“Michael Lin: Shanghai Daily”
Leo Xu Projects (Lane 49, Building 3, Fuxing Xi Road, Xuhui District, Shanghai). Sept 7 – Oct 23, 2012.
For many years, Michael Lin has been attentive to the details of daily life, and indeed daily life in Shanghai. In 1999, the artist used the walkways of Yi Tong Park as his canvas and painted folk scenes from the everyday lives of Taiwanese people, which were then trod on by the spectators. He skillfully blurred the lines of art and everyday life, while simultaneously creating a link between the paradigms of modern life and traditional culture.
In his 2008 solo show at the Shanghai Gallery of Art, he took a run-of-the-mill Shanghainese grocery and methodically transplanted the entire store to the gallery space. By obliterating the function of the store as a business, he questioned the definition of the entity itself, begging the question: can a store with no customers still be called a store? Or rather, should it be called art?
The themes of transience and ambiguity arose once again in the recent exhibition entitled “Model Home.” Lin imbedded his iconic wall murals within the soaring spaces of the Rockbund Art Museum. The mural highlighted the human element often overlooked in Shanghai’s massive construction projects by incorporating patterns culled from the construction workers’ bedding. Lin also got construction workers to paint his designs. The exhibit questioned the condition of construction workers, and also highlighted their position in relation to architecture and the city, as well as design. In this collaboration with Atelier Bow-Wow, Lin invited several artists to take part in what could have been a solo exhibition. His goal in doing this was to create an exhibition that was not just about a single subject, but rather a group exploration of a theme.
Taking place during 2012 SH Contemporary in Shanghai, Michael Lin’s exhibition “Shanghai Daily” (Leo Xu Projects Gallery) puts the focus purely on the artist’s works. The walls of the stairwell between the second and third floors of the gallery were covered with the artist’s floral murals. Composed of screen-printed wallpaper, this ostensibly brands the gallery space with a strong “Michael Lin” identity. Six pieces were placed in pairs on three walls of the space. Each pair was accompanied by a photograph of an ordinary newsstand. The works being displayed were close-ups of the print found in the wallpaper lining the stairwell, giving the viewer the impression of zooming in and then out of focus. The expanded prints on the walls had a blurred, abstracted beauty, while the newsstand photos gave off a sense of the ordinary. The contrasting photos and close-ups form a dialogue, and took the exhibit beyond the confines of its content.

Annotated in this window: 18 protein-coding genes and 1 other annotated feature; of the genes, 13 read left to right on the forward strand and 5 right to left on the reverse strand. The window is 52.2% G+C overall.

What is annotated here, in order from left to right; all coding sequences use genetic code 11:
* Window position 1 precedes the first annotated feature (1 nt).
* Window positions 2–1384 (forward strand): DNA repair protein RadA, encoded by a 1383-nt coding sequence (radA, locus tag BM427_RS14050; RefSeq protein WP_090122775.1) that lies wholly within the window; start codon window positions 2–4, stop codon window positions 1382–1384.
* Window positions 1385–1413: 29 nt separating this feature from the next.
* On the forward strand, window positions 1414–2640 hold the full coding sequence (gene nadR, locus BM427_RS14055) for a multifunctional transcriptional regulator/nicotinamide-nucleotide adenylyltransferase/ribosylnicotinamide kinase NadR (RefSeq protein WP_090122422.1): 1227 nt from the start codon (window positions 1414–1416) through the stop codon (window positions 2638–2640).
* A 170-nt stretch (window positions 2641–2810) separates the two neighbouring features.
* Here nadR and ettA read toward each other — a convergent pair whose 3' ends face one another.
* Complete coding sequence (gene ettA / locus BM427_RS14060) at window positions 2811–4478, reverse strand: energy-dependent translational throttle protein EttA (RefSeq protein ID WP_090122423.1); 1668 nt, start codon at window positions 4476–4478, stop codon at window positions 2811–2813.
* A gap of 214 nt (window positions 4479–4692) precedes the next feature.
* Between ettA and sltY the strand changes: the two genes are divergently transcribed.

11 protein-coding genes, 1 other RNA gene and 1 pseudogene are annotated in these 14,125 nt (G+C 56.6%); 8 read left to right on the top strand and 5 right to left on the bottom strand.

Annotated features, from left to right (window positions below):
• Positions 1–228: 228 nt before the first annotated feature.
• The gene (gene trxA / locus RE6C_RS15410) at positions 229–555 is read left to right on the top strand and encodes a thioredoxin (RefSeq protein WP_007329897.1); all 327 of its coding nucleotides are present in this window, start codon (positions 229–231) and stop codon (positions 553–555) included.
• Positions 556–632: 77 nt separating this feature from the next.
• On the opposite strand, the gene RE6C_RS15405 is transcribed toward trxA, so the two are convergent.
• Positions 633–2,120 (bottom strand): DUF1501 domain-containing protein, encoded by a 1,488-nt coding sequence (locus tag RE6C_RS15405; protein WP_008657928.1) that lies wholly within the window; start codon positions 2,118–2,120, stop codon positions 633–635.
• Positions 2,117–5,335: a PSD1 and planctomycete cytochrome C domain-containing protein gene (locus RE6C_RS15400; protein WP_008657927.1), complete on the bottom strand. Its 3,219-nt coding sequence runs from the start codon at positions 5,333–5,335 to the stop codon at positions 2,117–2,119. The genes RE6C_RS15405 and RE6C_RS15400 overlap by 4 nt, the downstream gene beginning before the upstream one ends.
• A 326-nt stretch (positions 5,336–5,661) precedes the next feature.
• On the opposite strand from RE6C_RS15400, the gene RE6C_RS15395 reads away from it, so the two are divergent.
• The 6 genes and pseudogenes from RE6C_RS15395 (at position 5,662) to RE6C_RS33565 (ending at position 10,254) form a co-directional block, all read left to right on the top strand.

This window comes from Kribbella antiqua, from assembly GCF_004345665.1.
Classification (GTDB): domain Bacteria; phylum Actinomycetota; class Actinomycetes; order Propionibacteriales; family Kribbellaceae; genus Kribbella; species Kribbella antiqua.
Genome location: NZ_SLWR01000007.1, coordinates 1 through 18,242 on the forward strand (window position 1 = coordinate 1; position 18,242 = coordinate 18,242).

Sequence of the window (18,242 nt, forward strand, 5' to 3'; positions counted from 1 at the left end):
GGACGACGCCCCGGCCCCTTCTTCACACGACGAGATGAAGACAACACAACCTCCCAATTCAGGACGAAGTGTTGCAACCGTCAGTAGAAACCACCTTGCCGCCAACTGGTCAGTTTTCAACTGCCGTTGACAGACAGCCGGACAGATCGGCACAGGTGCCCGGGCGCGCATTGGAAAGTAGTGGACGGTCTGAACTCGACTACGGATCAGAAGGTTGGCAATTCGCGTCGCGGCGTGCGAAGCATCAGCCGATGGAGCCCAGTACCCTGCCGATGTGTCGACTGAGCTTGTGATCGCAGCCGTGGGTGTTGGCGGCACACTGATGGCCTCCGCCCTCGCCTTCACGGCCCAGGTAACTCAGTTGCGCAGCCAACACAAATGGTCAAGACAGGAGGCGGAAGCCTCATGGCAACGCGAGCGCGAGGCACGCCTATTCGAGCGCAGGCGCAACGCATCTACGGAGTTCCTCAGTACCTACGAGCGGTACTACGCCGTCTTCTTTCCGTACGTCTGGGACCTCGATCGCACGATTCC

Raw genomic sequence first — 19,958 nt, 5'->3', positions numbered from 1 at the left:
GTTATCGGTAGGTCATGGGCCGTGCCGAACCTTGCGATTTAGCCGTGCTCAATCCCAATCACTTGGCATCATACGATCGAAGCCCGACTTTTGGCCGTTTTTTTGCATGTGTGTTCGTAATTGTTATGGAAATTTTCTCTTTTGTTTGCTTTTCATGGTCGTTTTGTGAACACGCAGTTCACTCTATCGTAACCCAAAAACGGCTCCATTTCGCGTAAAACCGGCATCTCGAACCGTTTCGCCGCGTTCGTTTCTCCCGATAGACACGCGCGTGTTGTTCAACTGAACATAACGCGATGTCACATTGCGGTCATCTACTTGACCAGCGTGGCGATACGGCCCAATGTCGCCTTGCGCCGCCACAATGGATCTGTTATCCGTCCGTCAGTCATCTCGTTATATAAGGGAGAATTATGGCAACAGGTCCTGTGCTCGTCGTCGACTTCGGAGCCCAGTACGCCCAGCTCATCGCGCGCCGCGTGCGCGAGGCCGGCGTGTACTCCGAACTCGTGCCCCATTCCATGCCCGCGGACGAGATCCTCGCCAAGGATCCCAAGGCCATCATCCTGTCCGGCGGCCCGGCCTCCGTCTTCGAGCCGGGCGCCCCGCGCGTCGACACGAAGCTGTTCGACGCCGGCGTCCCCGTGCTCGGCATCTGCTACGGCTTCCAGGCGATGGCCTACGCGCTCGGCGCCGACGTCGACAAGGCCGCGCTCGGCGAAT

In the photographs of the newsstand, two pieces of newspaper sealed off the opening of a storm drain. A girl stands precariously on the edge of the curb, brow furrowed, attempting to read the news. The area around her ankles is blurred, and adds to the impression of something being askew. Both the content and the composition of the photograph bore a subtle link to the prints and the wallpaper of the gallery. But it is a mystery whether viewers discovered the deeper meanings or the “everyday” hidden inside the artist’s works. Michael Lin may find that he spoke more clearly through this article, with its bolded title, and explanatory text.